By Anna Jauhola
DRAYTON, N.D. — Driving over the Red River at Drayton in recent months, one could not help but notice a large crane on the horizon. There is an expansion five years in the making at the American Crystal Sugar beet processing plant. And it is far from complete, yet well on its way to making the plant even more efficient than it already is.
When the plant was first built in 1965, it sliced 5,400 tons of beets a day. While some of that same equipment is still in place, American Crystal has increased efficiency many times over the years and with this expansion so far, is slicing nearly 9,000 tons per day.
“It’s a tremendous amount,” said Andy Mckay, Drayton factory manager. The eventual goal is to process more than 11,000 tons per day.
The entire goal of expanding the Drayton plant is to ensure any sugar beets grown north of the factor are not shipped to other factories. During many campaigns, the company has to ship beets to the East Grand Forks or Hillsboro, N.D., plants because Drayton simply can’t handle the volume. With more than 30 percent of American Crystal Sugar’s beets being raised in the Drayton district, that’s a lot of beets having to be shipped out of the area for processing.
“It’s an investment,” said Paul Eslinger, maintenance superintendent. “That’s what impresses me about this company. That’s an investment paid by the farmers. It’s coming out of their pockets — $50-60 million per year. They believe in the future.”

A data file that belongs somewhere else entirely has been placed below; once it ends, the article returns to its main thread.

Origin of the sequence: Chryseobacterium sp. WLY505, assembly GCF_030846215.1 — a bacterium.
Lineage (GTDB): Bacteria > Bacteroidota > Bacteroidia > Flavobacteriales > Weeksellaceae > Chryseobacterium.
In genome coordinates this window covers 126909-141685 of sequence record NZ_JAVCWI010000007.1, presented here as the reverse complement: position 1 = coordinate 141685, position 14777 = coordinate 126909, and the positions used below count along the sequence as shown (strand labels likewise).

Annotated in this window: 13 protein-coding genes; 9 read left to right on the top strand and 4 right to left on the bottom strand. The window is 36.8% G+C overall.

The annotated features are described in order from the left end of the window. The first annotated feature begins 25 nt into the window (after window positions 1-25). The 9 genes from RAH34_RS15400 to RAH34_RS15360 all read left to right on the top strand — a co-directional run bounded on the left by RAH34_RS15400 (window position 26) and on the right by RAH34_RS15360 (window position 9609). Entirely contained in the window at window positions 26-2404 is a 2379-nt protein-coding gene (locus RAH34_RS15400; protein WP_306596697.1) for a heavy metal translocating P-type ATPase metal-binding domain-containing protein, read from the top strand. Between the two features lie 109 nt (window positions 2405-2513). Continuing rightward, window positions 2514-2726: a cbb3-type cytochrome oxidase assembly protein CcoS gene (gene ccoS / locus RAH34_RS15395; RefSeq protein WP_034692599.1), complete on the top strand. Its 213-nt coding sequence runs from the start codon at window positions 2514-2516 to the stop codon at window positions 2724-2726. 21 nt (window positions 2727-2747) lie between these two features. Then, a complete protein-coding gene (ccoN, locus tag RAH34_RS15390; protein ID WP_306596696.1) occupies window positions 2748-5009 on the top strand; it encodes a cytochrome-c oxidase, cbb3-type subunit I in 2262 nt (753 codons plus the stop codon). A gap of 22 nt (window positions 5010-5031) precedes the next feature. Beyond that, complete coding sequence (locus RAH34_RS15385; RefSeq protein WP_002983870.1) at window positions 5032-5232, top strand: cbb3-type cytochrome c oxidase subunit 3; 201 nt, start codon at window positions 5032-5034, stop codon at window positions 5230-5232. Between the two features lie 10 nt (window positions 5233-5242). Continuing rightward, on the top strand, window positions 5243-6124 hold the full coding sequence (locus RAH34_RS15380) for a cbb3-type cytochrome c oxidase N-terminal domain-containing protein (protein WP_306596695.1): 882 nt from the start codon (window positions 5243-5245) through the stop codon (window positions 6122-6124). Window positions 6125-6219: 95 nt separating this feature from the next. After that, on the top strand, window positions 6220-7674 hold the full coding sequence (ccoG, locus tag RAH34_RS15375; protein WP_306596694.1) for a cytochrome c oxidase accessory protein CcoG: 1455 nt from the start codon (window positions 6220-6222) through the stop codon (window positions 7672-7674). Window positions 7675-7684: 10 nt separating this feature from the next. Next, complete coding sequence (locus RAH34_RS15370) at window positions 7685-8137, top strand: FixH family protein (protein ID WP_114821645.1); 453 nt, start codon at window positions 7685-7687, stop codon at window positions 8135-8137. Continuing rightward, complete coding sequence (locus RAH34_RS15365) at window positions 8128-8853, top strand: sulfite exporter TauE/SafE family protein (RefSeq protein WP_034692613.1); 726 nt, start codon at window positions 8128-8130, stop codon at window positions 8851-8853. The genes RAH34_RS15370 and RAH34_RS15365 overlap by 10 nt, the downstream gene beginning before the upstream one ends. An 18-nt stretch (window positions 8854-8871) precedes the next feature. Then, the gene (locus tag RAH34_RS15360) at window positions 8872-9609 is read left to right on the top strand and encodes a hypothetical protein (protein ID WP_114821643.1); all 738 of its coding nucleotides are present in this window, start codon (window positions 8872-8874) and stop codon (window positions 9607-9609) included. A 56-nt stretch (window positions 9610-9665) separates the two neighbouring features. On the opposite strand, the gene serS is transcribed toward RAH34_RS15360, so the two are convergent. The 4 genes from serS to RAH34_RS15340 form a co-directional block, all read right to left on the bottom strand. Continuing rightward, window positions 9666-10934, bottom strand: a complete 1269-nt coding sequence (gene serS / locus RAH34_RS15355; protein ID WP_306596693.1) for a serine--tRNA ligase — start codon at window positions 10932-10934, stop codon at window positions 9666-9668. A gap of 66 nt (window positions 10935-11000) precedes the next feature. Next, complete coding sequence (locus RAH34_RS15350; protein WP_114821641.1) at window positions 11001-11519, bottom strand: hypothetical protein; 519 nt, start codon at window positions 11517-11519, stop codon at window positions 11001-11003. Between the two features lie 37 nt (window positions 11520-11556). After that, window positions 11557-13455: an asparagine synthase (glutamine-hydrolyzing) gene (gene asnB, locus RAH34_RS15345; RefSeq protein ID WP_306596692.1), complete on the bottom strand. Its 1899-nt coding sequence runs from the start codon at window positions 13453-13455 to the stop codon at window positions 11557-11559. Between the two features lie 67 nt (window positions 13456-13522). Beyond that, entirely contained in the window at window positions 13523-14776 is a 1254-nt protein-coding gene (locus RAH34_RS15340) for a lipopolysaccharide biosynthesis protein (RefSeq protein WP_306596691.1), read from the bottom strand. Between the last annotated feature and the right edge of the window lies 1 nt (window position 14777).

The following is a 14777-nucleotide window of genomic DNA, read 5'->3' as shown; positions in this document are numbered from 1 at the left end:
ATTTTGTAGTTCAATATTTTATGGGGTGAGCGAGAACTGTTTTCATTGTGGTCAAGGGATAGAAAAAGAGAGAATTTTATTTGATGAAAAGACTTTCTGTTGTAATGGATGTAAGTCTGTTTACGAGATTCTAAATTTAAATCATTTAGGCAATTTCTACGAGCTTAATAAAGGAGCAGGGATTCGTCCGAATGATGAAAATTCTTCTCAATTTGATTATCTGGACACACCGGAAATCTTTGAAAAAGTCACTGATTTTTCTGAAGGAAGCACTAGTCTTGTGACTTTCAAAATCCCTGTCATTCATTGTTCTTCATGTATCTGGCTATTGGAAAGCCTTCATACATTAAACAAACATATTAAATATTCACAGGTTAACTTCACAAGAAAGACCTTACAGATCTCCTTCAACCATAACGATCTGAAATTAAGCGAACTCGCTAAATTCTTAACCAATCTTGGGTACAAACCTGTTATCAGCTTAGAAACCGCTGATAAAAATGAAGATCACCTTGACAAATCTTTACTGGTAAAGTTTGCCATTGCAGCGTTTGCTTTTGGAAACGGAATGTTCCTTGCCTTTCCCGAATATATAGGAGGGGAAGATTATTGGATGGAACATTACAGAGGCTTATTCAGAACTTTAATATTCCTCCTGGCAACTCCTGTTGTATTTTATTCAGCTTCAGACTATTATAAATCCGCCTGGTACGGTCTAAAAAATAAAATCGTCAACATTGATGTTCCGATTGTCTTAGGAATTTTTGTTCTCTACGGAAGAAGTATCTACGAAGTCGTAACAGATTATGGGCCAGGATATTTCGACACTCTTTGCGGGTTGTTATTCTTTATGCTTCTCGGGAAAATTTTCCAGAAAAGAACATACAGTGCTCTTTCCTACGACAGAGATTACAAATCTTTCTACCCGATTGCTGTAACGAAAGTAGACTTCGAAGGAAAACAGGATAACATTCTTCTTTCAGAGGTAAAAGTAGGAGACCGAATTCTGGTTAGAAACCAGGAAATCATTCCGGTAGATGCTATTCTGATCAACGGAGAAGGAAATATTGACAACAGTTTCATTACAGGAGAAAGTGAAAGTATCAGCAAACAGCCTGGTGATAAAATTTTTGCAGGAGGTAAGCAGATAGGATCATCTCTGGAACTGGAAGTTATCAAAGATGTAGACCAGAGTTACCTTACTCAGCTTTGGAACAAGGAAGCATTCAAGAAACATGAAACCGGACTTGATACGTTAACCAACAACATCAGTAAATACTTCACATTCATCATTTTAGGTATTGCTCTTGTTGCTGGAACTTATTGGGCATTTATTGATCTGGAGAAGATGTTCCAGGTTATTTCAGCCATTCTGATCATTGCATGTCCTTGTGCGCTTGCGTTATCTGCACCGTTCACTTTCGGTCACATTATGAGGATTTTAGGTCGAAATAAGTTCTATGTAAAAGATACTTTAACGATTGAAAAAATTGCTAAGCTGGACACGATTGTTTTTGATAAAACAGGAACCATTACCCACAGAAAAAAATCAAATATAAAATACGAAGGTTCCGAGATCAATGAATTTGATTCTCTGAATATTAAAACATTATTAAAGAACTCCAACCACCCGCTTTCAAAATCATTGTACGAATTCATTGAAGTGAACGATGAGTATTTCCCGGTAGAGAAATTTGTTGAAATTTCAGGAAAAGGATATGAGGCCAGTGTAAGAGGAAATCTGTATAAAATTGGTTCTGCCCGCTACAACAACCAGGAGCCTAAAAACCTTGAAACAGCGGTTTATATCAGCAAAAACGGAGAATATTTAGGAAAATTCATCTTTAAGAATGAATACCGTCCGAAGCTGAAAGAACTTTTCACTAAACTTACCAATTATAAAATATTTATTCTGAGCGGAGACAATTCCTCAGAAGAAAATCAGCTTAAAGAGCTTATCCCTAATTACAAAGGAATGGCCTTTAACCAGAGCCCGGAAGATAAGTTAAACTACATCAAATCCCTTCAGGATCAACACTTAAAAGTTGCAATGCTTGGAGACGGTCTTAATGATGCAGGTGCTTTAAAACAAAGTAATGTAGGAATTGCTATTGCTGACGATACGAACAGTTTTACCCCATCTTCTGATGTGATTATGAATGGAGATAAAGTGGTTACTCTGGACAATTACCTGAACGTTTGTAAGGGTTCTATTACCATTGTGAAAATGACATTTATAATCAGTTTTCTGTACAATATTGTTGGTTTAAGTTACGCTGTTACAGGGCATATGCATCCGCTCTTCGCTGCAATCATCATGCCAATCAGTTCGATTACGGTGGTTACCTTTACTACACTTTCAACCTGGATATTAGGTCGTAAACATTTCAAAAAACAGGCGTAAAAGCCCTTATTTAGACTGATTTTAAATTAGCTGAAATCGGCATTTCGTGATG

In 2017, American Crystal announced the expansion of the Drayton plant during its annual meeting. The 10-year project has thus far increased the plant’s efficiency by about three times.
Most recently, the company has added a new evaporator.
“This will help boil off more water,” said Paul Boen, production superintendent, referring to the beet pulp. “We boil off 13,000 gallons a minute. With this evaporator, we’ll get up to 2,000 more gallons boiled off.”
Boen said it will be a learning experience, but it will definitely be even more efficient. He is especially looking forward to 2023 when they install yet another evaporator.
The entire expansion is taking place almost entirely within the current footprint of the plant.
“So we are truly packing 10 pounds into a 5 pound bag. It’s kind of remarkable how all it’s happened,” Mckay said. “We built the lime kiln just behind the factory out here, so there was one addition for area. But now we’re going to recapture where the old lime kiln was to use for more expansion we’re doing.”
While this expansion does not add any jobs — the factory struggles to fill all its positions already — it does reduce the required labor to operate the factory.
Despite that, the expansion is bringing tremendous opportunity to the plant and has shifted the labor requirements and wages to be more desirable, Mckay said.
Motorists will continue to see evidence of progress next summer when the huge crane returns, at which time they will install another evaporator of the same size and a smaller one.
“At the end is when the biggest, most impressive stuff will happen,” Eslinger said. “There’ll be a new tower and a new mixer.”
By Anna Jauhola